Redwood City - Path of History
(Four markers are mounted on this pedestal.)Diller-Chamberlain General Store(Quong Lee Laundry)
726 Main Street
J.V. Diller had this one-story brick building constructed in 1859 to house his general store, historically significant as San Mateo County's oldest commercial building and the county's first brick building. It is the sole remnant of Redwood City's earliest days as a lumber town, as its location reflects the importance of Main Street as the first major thoroughfare.
The building's rear entrance faced Redwood Creek, which was the waterway in use to float redwood logs to San Francisco during the Gold Rush - which is why a town began here. The store resembles the simple, classical, false-fronted commercial buildings built in the Mother Lode. Original details are still evident, such as the cast-iron shutters. P.P. Chamberlain, the second owner who operated here until 1916 as San Mateo County Treasurer, kept the county's funds in the store safe.
From 1875 to 1911, the store also served as the Wells Fargo Express Office. In 1938, it was remodeled to become Quong Lee Laundry. After the 1989 earthquake, the building received a seismic retrofit and the facade underwent restoration to its 1859 appearance.
American Hotel/American House Site
Main Street and Broadway
Redwood City's first hotel was established in 1855 by A. Harris, on the east side of Main Street, where eastbound Broadway now extends. It was a crude, one-story structure that was enlarged to two stories and called the American Hotel. The upstairs sleeping quarters were simply bunks.
Edward Hancock was the owner in 1856 when ballots in San Mateo County's first election were counted "in parlors" of the hotel. During the canvass, out-of-town politicians who had brazenly directed ballot stuffing in hopes of controlling the new county, resorted to gun threats and grappling for ballots as they were being counted. But the townspeople took their case to court, winning the right to name their own officials and to claim Redwood City as the county seat.
The first Board of Supervisors meeting took place here when it was decided to rent county office space in Diller's Store (across the street, by the creek) until a new courthouse could be built.
The American Hotel burned down in 1864. Sidney Merrill, local druggist, postmaster, and Redwood City's first tax collector, purchased the site for a new three-story hotel completed in 1867, calling it the American House. This hotel burned in 1878, replaced by the Wahl Building, which was torn down in 1931 when Broadway was extended east from Main Street.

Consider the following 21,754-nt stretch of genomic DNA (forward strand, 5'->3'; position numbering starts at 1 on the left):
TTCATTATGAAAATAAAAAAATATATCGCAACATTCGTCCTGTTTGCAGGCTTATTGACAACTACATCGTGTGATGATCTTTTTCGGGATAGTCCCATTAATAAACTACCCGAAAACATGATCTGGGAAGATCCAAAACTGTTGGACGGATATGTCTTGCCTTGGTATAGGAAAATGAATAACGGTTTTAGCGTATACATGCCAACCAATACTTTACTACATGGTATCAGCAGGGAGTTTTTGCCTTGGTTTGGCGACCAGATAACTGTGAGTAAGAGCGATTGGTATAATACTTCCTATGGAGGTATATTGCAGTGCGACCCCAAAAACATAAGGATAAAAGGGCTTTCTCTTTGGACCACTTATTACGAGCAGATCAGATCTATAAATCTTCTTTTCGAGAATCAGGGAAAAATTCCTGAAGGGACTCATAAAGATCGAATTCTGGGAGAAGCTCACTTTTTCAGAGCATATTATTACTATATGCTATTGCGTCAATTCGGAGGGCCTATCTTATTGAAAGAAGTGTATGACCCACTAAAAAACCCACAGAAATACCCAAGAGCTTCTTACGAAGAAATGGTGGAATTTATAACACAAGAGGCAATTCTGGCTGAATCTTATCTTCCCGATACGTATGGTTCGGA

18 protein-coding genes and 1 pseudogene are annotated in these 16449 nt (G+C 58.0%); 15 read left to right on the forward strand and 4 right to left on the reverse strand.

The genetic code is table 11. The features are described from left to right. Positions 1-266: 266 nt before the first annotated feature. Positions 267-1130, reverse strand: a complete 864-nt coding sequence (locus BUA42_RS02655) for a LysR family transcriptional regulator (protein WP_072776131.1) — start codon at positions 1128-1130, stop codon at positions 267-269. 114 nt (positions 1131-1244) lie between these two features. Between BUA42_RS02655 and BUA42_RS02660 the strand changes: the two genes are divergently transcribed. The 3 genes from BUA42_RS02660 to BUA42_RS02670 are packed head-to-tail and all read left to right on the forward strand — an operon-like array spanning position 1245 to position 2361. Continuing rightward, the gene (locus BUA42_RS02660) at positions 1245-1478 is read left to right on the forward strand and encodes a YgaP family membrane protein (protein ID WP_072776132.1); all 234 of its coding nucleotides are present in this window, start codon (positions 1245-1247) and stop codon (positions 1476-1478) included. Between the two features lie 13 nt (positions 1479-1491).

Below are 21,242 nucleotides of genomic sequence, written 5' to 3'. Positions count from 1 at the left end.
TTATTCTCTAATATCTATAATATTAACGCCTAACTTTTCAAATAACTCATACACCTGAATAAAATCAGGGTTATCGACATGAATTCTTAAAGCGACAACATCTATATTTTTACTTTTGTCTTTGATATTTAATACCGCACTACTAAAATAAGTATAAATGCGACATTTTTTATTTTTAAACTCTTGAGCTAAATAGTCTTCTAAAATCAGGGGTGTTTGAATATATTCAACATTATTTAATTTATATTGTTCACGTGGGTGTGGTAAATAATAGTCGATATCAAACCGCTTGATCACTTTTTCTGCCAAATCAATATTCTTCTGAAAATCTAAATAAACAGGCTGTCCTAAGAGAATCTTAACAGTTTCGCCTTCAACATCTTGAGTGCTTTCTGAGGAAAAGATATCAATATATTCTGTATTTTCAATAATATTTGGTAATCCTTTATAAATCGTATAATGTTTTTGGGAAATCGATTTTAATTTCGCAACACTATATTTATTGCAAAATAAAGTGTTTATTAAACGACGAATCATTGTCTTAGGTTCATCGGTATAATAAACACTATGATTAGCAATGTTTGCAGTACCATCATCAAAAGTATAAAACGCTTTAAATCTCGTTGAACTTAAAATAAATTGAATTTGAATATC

800 Main Street
This prime corner lot in the heart of downtown was purchased by a group of local investors. The town has need of a first-class hotel for many years, the best one was demolished by the 1906 earthquake. The hotel cost more than $100,000 - quite an expenditure at that time. The three-story brick building was massive (100 ft. by 100 ft.) and elegantly and expensively decorated and furnished. Every two rooms had a bath and hot and cold water. Public restrooms were on every floor, the ground floor lobby led to a dining room and public restaurant. There parlors where business and social meetings could be held were on the second and third floors where 60 rooms are located.
In 1928, President Herbert Hoover stayed here when he visited Redwood City and rode in the 4th of July Parade. This building has a number of classical features typical of its 1912 construction; two Ionic pilasters flank the two wooden front doors; above the third floor series of windows is a large cornice supported by thick brackets ornamented with a large "egg and dart" band.
Bank of San Mateo County
NE Corner of Main Street
Incorporated in 1891, the Bank of San Mateo County was the first commercial bank on the Peninsula. It operated from the Capitol Hotel a few doors up the street. In 1899, noted architect Alfred I. Coffey was hired to design a Renaissance style stone veneer building using cut stone from Utah. It was completed in 1900 and remains today as one of Redwood City's most notable commercial-institutional structures.
For more than 40 years, the law office of Ross & Ross occupied the second floor. The attorney's brother, Dr. J.L. Ross, was the first bank president. Dr. Ross had purchased the adjacent lot in 1899 and built a two-story brick building with a cast-iron front.
After the 1906 earthquake, the bank purchased the Ross building, and Coffey was hired to design a 55 ft. facade that would incorporate both buildings. The renovation was commemorated in 1910.